In his inaugural address in January, California Gov. Gavin Newsom declared private prisons an “outrage” and promised to end them “once and for all.” Today, he signed the strictest private prison ban in the country, setting the stage for thousands of immigration detainees and prisoners to be transferred out of facilities operated by for-profit corporations.
The move comes as major banks are abandoning the private prison industry, Democratic presidential candidates are calling to abolish it, and outrage is mounting over its role in facilitating President Donald Trump’s hardline immigration policies.
Like similar private prison bans in New York, Illinois, Iowa, and Nevada, the California law will prohibit the state’s corrections department from signing new contracts with private prison companies or extending existing ones. But California’s version goes further, banning all for-profit detention facilities from operating inside state lines—including four major Immigrations and Customs Enforcement (ICE) detention centers.
“We are sending a powerful message that we vehemently oppose the practice of profiteering off the backs of Californians in custody,” the bill’s author, state representative Rob Bonta of Alameda County, said in a statement. “We are committed to humane treatment for all.”
The law will end the California corrections system’s experiment with private prisons, which accelerated in 2009 when a federal court ordered the state to reduce dangerous overcrowding in its prison system. As part of its overhaul of its criminal justice system, the state sent some of its prisoners to a handful of private prisons, including facilities in other states. But over the last few years, as the state’s prison population has fallen, it has gradually moved inmates out of private prisons and into state-operated facilities.
As of June, about 2,222 prisoners—less than 2 percent of California’s roughly 125,000 inmates—remained in four private facilities operated by the GEO Group, the country’s largest private prison company. Two weeks ago, the state corrections department announced it was removing inmates from the Central Valley Modified Community Correctional Facility. The remaining three private prisons are expected to close by 2023, at their end of their current contracts, though the new law allows them to continue to be used if needed to comply with a court-ordered cap on the state’s prison population.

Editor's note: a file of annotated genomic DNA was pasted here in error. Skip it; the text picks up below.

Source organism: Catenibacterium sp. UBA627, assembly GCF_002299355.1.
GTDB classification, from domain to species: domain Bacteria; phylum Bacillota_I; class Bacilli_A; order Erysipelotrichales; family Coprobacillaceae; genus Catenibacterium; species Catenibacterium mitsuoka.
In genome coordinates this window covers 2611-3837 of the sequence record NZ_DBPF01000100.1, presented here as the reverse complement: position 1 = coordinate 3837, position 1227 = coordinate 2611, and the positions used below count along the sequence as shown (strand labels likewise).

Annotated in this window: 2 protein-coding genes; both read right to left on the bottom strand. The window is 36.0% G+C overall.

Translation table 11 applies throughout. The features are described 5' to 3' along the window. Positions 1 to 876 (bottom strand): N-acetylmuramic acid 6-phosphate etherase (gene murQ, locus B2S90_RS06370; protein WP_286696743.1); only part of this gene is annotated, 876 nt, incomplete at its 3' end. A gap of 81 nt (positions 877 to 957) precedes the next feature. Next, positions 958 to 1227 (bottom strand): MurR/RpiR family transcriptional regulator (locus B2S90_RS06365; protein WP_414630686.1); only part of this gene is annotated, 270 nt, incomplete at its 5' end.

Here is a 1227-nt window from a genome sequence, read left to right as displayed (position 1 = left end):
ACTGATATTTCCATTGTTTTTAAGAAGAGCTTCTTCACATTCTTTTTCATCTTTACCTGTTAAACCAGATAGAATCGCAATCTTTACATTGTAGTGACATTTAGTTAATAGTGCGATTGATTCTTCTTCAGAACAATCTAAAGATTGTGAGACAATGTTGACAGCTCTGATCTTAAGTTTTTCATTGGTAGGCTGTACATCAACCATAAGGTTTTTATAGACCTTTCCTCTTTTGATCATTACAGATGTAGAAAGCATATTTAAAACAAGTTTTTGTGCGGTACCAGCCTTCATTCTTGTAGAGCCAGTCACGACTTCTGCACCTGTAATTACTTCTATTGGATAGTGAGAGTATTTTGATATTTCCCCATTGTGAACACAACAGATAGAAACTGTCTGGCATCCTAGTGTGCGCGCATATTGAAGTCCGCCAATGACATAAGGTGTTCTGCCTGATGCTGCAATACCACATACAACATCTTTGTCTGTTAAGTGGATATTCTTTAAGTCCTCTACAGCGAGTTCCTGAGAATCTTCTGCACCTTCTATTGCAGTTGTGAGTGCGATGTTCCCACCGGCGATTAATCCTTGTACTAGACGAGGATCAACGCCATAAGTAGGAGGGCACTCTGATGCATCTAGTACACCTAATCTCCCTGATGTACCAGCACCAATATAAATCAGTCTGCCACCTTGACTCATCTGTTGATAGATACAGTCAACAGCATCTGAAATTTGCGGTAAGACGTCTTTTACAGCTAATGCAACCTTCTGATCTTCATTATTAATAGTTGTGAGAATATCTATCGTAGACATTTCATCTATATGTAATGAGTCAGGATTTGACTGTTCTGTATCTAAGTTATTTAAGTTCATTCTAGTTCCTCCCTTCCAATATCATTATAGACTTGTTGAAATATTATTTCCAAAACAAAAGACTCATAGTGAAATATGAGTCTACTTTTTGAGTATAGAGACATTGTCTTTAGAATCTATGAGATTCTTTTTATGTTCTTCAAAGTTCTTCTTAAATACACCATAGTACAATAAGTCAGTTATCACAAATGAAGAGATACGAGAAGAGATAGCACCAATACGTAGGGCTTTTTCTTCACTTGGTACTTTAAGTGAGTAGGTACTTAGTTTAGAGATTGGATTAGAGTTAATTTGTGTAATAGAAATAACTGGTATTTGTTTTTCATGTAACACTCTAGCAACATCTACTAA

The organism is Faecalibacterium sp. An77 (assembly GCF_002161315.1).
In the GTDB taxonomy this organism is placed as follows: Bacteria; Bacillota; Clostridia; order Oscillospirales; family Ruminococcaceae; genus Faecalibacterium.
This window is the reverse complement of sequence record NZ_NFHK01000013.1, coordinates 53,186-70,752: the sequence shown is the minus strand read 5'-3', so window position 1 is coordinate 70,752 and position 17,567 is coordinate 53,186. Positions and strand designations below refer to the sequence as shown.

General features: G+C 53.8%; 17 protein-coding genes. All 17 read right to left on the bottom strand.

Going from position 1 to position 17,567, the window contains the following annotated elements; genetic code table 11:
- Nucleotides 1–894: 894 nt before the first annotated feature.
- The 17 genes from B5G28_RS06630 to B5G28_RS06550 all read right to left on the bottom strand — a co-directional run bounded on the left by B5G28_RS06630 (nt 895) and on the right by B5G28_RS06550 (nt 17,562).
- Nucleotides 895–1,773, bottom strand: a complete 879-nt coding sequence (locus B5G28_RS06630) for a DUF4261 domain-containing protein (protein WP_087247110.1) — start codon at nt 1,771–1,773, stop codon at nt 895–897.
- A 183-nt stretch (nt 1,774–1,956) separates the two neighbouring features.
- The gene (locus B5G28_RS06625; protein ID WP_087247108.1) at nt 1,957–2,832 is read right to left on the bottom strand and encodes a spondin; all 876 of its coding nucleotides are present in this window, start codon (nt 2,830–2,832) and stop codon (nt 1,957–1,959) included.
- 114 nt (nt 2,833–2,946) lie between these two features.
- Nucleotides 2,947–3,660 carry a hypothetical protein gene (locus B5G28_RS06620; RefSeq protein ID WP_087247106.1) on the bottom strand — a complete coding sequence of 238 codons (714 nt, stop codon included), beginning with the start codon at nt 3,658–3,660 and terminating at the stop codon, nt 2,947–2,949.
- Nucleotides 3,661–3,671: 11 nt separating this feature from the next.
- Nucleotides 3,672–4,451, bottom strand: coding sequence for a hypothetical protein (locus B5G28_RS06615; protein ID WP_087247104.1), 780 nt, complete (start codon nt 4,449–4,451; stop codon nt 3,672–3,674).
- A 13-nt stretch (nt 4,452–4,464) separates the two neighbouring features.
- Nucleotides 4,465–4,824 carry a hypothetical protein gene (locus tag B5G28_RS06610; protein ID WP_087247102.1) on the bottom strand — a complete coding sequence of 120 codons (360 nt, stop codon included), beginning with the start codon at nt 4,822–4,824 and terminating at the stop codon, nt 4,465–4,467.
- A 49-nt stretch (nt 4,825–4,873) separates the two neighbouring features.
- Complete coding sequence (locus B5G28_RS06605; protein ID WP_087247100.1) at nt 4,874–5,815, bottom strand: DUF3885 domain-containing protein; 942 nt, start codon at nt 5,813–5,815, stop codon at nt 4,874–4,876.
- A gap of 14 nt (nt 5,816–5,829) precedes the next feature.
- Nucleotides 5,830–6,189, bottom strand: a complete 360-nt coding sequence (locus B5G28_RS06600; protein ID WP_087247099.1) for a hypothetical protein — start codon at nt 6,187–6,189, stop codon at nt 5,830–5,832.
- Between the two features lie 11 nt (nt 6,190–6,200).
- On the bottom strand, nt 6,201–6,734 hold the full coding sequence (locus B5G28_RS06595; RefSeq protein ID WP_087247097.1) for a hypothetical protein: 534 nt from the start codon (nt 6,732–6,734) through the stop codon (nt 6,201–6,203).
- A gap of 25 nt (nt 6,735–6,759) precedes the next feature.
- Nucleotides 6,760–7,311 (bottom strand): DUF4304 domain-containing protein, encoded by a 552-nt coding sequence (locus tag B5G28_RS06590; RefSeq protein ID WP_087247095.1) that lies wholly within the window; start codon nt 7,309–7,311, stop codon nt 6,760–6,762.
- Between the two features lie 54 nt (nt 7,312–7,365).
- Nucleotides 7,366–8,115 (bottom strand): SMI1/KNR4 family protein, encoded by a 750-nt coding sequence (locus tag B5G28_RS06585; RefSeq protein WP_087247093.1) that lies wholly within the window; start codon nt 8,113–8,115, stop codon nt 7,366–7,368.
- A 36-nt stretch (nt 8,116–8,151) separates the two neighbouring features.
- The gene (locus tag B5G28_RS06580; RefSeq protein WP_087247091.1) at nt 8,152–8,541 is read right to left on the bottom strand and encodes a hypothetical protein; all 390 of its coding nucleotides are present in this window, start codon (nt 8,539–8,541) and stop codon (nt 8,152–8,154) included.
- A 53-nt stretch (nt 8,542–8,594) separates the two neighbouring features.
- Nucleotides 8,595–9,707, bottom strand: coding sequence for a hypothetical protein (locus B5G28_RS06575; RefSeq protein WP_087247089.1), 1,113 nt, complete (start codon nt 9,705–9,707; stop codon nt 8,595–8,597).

The new ban’s more immediate effects could be felt next year, when contracts expire for major federal immigration detention centers with space to detain up to 4,500 people. GEO’s Adelanto and Mesa Verde detention centers are currently operating under temporary contracts that expire in March 2020; ICE’s contract for Otay Mesa, a CoreCivic detention center outside San Diego, will expire that June. An ICE spokesperson told the Sacramento Bee the agency plans to transfer its California detainees to other states if the ban takes effect. “The impact of such a state law would be felt almost exclusively by residents of California who would be forced to travel greater distances to visit friends and family in custody,” she said.
The ban may first have to survive a legal challenge. In July, the state Senate’s judiciary committee predicted that the Trump administration will sue the state for infringing on federal immigration law and contractual obligations, and it guessed that California would prevail in such a suit.